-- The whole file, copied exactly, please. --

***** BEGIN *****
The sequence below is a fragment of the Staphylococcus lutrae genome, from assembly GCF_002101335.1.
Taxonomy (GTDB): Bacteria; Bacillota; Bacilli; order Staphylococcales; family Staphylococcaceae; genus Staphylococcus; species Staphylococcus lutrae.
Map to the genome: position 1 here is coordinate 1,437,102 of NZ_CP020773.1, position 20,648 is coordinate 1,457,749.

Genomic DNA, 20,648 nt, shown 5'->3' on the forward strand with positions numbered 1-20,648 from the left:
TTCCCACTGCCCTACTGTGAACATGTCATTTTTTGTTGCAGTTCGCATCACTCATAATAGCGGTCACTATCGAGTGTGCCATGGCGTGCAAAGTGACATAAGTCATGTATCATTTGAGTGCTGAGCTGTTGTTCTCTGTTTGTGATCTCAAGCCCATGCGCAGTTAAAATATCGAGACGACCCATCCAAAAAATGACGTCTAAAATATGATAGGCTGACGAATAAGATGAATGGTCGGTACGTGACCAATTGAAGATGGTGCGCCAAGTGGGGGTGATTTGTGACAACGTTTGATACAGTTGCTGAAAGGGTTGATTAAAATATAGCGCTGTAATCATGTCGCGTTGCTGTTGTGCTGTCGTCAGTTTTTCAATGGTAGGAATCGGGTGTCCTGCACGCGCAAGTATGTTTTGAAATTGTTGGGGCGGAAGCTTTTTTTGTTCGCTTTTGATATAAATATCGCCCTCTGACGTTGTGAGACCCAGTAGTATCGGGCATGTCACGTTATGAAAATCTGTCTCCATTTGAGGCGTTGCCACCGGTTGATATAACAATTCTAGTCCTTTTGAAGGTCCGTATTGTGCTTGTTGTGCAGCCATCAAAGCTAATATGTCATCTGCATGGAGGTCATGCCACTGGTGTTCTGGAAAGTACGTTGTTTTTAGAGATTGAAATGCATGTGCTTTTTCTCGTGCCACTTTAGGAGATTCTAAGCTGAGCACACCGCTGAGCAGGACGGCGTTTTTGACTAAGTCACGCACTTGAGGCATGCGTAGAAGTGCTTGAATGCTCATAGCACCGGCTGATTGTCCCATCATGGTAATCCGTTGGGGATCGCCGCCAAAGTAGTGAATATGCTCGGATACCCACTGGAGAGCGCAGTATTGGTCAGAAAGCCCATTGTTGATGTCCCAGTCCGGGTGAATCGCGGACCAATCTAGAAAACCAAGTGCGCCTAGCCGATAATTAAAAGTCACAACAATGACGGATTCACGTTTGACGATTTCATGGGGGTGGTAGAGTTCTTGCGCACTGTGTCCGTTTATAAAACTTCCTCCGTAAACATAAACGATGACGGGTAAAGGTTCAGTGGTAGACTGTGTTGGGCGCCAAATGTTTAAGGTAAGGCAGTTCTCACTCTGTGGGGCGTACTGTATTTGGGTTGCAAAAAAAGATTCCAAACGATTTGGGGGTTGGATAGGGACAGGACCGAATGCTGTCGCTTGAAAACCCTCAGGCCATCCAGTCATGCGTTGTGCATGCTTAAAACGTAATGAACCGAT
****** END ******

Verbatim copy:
The sequence below is a fragment of the Staphylococcus lutrae genome, from assembly GCF_002101335.1.
Taxonomy (GTDB): Bacteria; Bacillota; Bacilli; order Staphylococcales; family Staphylococcaceae; genus Staphylococcus; species Staphylococcus lutrae.
Map to the genome: position 1 here is coordinate 1,437,102 of NZ_CP020773.1, position 20,648 is coordinate 1,457,749.

Genomic DNA, 20,648 nt, shown 5'->3' on the forward strand with positions numbered 1-20,648 from the left:
TTCCCACTGCCCTACTGTGAACATGTCATTTTTTGTTGCAGTTCGCATCACTCATAATAGCGGTCACTATCGAGTGTGCCATGGCGTGCAAAGTGACATAAGTCATGTATCATTTGAGTGCTGAGCTGTTGTTCTCTGTTTGTGATCTCAAGCCCATGCGCAGTTAAAATATCGAGACGACCCATCCAAAAAATGACGTCTAAAATATGATAGGCTGACGAATAAGATGAATGGTCGGTACGTGACCAATTGAAGATGGTGCGCCAAGTGGGGGTGATTTGTGACAACGTTTGATACAGTTGCTGAAAGGGTTGATTAAAATATAGCGCTGTAATCATGTCGCGTTGCTGTTGTGCTGTCGTCAGTTTTTCAATGGTAGGAATCGGGTGTCCTGCACGCGCAAGTATGTTTTGAAATTGTTGGGGCGGAAGCTTTTTTTGTTCGCTTTTGATATAAATATCGCCCTCTGACGTTGTGAGACCCAGTAGTATCGGGCATGTCACGTTATGAAAATCTGTCTCCATTTGAGGCGTTGCCACCGGTTGATATAACAATTCTAGTCCTTTTGAAGGTCCGTATTGTGCTTGTTGTGCAGCCATCAAAGCTAATATGTCATCTGCATGGAGGTCATGCCACTGGTGTTCTGGAAAGTACGTTGTTTTTAGAGATTGAAATGCATGTGCTTTTTCTCGTGCCACTTTAGGAGATTCTAAGCTGAGCACACCGCTGAGCAGGACGGCGTTTTTGACTAAGTCACGCACTTGAGGCATGCGTAGAAGTGCTTGAATGCTCATAGCACCGGCTGATTGTCCCATCATGGTAATCCGTTGGGGATCGCCGCCAAAGTAGTGAATATGCTCGGATACCCACTGGAGAGCGCAGTATTGGTCAGAAAGCCCATTGTTGATGTCCCAGTCCGGGTGAATCGCGGACCAATCTAGAAAACCAAGTGCGCCTAGCCGATAATTAAAAGTCACAACAATGACGGATTCACGTTTGACGATTTCATGGGGGTGGTAGAGTTCTTGCGCACTGTGTCCGTTTATAAAACTTCCTCCGTAAACATAAACGATGACGGGTAAAGGTTCAGTGGTAGACTGTGTTGGGCGCCAAATGTTTAAGGTAAGGCAGTTCTCACTCTGTGGGGCGTACTGTATTTGGGTTGCAAAAAAAGATTCCAAACGATTTGGGGGTTGGATAGGGACAGGACCGAATGCTGTCGCTTGAAAACCCTCAGGCCATCCAGTCATGCGTTGTGCATGCTTAAAACGTAATGAACCGAT